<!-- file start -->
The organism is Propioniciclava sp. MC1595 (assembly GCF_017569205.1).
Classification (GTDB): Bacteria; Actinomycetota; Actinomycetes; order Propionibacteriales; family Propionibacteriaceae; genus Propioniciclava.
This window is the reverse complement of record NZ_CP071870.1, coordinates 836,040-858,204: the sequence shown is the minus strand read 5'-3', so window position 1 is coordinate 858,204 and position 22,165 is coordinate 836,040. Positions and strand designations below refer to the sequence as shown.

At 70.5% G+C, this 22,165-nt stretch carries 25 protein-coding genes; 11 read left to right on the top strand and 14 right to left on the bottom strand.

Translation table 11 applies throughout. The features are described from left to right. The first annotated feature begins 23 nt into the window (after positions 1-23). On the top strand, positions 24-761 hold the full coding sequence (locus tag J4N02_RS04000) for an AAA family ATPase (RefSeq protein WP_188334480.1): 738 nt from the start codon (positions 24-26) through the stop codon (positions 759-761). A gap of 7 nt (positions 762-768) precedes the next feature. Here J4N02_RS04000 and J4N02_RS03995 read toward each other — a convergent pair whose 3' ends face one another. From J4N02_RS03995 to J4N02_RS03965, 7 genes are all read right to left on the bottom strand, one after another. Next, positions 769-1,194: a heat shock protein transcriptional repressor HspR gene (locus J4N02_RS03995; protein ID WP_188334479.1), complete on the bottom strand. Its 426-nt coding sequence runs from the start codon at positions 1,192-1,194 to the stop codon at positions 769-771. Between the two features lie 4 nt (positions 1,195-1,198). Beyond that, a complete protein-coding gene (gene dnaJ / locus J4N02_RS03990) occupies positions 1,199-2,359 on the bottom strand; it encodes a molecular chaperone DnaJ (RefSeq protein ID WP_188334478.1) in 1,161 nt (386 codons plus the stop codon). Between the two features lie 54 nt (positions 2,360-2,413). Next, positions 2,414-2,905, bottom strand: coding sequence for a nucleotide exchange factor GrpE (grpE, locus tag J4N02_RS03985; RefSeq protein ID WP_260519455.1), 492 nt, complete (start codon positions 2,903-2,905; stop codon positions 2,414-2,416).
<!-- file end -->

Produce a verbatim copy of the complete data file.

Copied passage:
The organism is Propioniciclava sp. MC1595 (assembly GCF_017569205.1).
Classification (GTDB): Bacteria; Actinomycetota; Actinomycetes; order Propionibacteriales; family Propionibacteriaceae; genus Propioniciclava.
This window is the reverse complement of record NZ_CP071870.1, coordinates 836,040-858,204: the sequence shown is the minus strand read 5'-3', so window position 1 is coordinate 858,204 and position 22,165 is coordinate 836,040. Positions and strand designations below refer to the sequence as shown.

At 70.5% G+C, this 22,165-nt stretch carries 25 protein-coding genes; 11 read left to right on the top strand and 14 right to left on the bottom strand.

Translation table 11 applies throughout. The features are described from left to right. The first annotated feature begins 23 nt into the window (after positions 1-23). On the top strand, positions 24-761 hold the full coding sequence (locus tag J4N02_RS04000) for an AAA family ATPase (RefSeq protein WP_188334480.1): 738 nt from the start codon (positions 24-26) through the stop codon (positions 759-761). A gap of 7 nt (positions 762-768) precedes the next feature. Here J4N02_RS04000 and J4N02_RS03995 read toward each other — a convergent pair whose 3' ends face one another. From J4N02_RS03995 to J4N02_RS03965, 7 genes are all read right to left on the bottom strand, one after another. Next, positions 769-1,194: a heat shock protein transcriptional repressor HspR gene (locus J4N02_RS03995; protein ID WP_188334479.1), complete on the bottom strand. Its 426-nt coding sequence runs from the start codon at positions 1,192-1,194 to the stop codon at positions 769-771. Between the two features lie 4 nt (positions 1,195-1,198). Beyond that, a complete protein-coding gene (gene dnaJ / locus J4N02_RS03990) occupies positions 1,199-2,359 on the bottom strand; it encodes a molecular chaperone DnaJ (RefSeq protein ID WP_188334478.1) in 1,161 nt (386 codons plus the stop codon). Between the two features lie 54 nt (positions 2,360-2,413). Next, positions 2,414-2,905, bottom strand: coding sequence for a nucleotide exchange factor GrpE (grpE, locus tag J4N02_RS03985; RefSeq protein ID WP_260519455.1), 492 nt, complete (start codon positions 2,903-2,905; stop codon positions 2,414-2,416).